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Small Bowel Obstruction (SBO)

Alex Wiles


  • Risk Factors: prior abdominal surgeries (adhesions), malignancy, hernia, intestinal inflammation (IBD)/stricture, radiation, abscess, foreign bodies
  • Indicators for bowel ischemia: fever, leukocytosis, tachycardia, peritonitis
  • Ddx: early appendicitis, large bowel obstruction, Ogilvie’s, DKA, Pancreatitis, IBD, Gastric outlet obstruction


  • Nausea, emesis, intermittent colic, bloating, constipation
  • Obstipation if completely obstructed, loss of flatulence
  • Exam: classically with “tinkling” bowel sounds, tympanic abdomen, distended abdomen


  • CBC, BMP, lipase, hepatic function panel, lactate (sensitive, not specific for ischemia)
  • Start with KUB to rule out perforation but typically will require CT (x-ray only ~80% sensitive)
  • CT abdomen/pelvis with IV contrast is optimal study if adequate renal function
    • No oral contrast (American College of Radiology (ACR) Appropriateness Criteria) as it will not aid diagnosis and can lead to aspiration; IV helps evaluate ischemia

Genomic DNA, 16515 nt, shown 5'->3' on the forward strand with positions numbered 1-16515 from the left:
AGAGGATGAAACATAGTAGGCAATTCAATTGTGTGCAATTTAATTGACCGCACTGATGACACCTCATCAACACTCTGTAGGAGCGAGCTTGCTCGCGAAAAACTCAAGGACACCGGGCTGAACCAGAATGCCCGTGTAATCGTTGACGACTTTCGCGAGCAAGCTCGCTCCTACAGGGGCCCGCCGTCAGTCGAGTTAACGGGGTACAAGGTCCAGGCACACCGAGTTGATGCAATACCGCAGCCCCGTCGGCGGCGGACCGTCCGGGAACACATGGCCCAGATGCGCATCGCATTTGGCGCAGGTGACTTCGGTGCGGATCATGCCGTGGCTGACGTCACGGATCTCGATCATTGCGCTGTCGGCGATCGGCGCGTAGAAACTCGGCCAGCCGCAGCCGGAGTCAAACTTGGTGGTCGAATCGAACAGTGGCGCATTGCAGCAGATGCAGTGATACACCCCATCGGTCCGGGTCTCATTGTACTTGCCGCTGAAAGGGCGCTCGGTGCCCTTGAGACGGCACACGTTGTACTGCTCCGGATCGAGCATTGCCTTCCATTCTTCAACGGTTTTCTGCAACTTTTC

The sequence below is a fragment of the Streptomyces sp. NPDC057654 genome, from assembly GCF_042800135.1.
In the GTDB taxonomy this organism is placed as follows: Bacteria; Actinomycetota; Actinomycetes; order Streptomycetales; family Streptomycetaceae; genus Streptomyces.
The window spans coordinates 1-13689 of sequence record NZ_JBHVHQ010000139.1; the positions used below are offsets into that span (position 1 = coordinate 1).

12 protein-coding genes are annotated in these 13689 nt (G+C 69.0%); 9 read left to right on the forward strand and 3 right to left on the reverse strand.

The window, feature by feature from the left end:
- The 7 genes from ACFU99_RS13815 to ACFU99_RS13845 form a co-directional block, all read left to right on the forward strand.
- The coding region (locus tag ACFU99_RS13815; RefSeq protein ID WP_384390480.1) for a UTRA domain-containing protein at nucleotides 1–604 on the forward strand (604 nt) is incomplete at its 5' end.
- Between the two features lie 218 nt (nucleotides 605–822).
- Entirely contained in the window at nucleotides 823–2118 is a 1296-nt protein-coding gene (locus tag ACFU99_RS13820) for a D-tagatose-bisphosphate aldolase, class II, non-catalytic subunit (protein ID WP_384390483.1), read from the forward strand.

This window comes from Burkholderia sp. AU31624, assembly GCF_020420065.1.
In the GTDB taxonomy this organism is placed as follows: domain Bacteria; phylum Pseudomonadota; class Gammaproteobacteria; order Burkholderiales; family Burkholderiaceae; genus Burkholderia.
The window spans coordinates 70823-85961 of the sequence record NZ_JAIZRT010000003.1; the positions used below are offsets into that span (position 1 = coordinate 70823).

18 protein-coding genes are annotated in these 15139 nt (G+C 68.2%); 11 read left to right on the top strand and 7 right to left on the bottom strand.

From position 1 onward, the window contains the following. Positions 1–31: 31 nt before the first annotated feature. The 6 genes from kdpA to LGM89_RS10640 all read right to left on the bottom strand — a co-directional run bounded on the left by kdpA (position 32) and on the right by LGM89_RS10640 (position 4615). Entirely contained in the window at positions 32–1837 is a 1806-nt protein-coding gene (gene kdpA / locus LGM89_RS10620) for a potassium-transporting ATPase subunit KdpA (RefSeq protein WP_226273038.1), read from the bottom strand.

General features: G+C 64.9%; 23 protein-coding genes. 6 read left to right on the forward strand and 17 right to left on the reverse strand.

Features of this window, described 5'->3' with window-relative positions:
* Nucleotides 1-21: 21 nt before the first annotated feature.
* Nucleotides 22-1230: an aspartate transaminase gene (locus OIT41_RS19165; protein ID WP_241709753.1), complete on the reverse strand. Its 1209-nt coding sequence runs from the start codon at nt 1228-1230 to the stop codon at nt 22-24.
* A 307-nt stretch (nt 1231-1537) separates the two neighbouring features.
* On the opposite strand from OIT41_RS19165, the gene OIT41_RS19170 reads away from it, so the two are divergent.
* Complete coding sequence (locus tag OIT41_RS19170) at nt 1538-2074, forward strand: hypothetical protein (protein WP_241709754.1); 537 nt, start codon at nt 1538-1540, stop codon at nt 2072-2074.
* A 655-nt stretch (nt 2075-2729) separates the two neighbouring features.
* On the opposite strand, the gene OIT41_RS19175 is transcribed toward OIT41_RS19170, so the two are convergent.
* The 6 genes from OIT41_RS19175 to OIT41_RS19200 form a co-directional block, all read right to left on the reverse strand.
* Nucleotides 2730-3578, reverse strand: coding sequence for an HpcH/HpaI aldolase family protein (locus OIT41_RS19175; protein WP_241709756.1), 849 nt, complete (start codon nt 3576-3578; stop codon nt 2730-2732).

• Key word: transition point
  • Non-specific signs of bowel inflammation: bowel wall thickening, submucosal edema


  • Consult EGS: if any concern for SBO, evaluate need for urgent surgery
  • Surgical indications complete obstruction, CT with ischemia, perforation
  • Gastric decompression: place NGT (prevent aspiration)
  • NPO until obstruction relieved and NGT removed
  • Fluids: two large bore IVs (nursing communication); LR bolus + maintenance while NPO
  • If no resolution of partial obstruction at 48 hours:
  • Fluoroscopy Upper GI small bowel ft (follow through)
    • In comments, write “Gastrografin contrast” (water-soluble contrast) which osmotically reduces bowel wall edema and aids peristalsis
    • If gastrografin reaches the colon within 24 hours, it predicts clinical resolution of SBO without surgery
    • Note: this can also be therapeutic for pSBO and get bowels moving

Last update: 2022-06-13 16:57:02